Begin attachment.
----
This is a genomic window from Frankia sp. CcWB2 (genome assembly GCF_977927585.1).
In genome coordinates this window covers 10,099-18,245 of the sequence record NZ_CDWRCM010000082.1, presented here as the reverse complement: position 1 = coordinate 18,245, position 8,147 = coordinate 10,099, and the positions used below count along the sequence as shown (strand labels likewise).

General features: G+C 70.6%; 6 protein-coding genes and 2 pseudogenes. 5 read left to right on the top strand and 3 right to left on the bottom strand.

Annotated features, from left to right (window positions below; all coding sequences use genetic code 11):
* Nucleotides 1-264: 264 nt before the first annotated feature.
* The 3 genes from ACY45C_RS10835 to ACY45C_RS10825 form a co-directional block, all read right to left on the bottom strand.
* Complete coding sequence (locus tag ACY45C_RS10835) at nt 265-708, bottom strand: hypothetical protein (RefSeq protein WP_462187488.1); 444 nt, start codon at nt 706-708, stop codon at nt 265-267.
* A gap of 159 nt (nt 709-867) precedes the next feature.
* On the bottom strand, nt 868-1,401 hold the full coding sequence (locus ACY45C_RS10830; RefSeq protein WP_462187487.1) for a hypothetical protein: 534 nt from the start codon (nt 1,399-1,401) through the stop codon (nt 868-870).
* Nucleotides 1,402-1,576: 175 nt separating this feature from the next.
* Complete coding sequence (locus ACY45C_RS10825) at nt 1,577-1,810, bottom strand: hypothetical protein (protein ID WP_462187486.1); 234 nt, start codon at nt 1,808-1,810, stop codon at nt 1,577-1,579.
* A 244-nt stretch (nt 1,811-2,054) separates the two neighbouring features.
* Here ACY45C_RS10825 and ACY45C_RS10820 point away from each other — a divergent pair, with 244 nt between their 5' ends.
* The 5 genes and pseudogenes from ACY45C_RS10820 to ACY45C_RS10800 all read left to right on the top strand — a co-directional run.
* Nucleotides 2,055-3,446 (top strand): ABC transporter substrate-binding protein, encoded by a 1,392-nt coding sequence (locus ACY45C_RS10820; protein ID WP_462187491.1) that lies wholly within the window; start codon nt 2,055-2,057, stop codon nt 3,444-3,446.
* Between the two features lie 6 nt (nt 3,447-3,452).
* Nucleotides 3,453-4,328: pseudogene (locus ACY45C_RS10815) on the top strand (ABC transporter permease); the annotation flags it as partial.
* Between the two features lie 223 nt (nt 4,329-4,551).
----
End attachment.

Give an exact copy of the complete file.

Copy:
This is a genomic window from Frankia sp. CcWB2 (genome assembly GCF_977927585.1).
In genome coordinates this window covers 10,099-18,245 of the sequence record NZ_CDWRCM010000082.1, presented here as the reverse complement: position 1 = coordinate 18,245, position 8,147 = coordinate 10,099, and the positions used below count along the sequence as shown (strand labels likewise).

General features: G+C 70.6%; 6 protein-coding genes and 2 pseudogenes. 5 read left to right on the top strand and 3 right to left on the bottom strand.

Annotated features, from left to right (window positions below; all coding sequences use genetic code 11):
* Nucleotides 1-264: 264 nt before the first annotated feature.
* The 3 genes from ACY45C_RS10835 to ACY45C_RS10825 form a co-directional block, all read right to left on the bottom strand.
* Complete coding sequence (locus tag ACY45C_RS10835) at nt 265-708, bottom strand: hypothetical protein (RefSeq protein WP_462187488.1); 444 nt, start codon at nt 706-708, stop codon at nt 265-267.
* A gap of 159 nt (nt 709-867) precedes the next feature.
* On the bottom strand, nt 868-1,401 hold the full coding sequence (locus ACY45C_RS10830; RefSeq protein WP_462187487.1) for a hypothetical protein: 534 nt from the start codon (nt 1,399-1,401) through the stop codon (nt 868-870).
* Nucleotides 1,402-1,576: 175 nt separating this feature from the next.
* Complete coding sequence (locus ACY45C_RS10825) at nt 1,577-1,810, bottom strand: hypothetical protein (protein ID WP_462187486.1); 234 nt, start codon at nt 1,808-1,810, stop codon at nt 1,577-1,579.
* A 244-nt stretch (nt 1,811-2,054) separates the two neighbouring features.
* Here ACY45C_RS10825 and ACY45C_RS10820 point away from each other — a divergent pair, with 244 nt between their 5' ends.
* The 5 genes and pseudogenes from ACY45C_RS10820 to ACY45C_RS10800 all read left to right on the top strand — a co-directional run.
* Nucleotides 2,055-3,446 (top strand): ABC transporter substrate-binding protein, encoded by a 1,392-nt coding sequence (locus ACY45C_RS10820; protein ID WP_462187491.1) that lies wholly within the window; start codon nt 2,055-2,057, stop codon nt 3,444-3,446.
* Between the two features lie 6 nt (nt 3,447-3,452).
* Nucleotides 3,453-4,328: pseudogene (locus ACY45C_RS10815) on the top strand (ABC transporter permease); the annotation flags it as partial.
* Between the two features lie 223 nt (nt 4,329-4,551).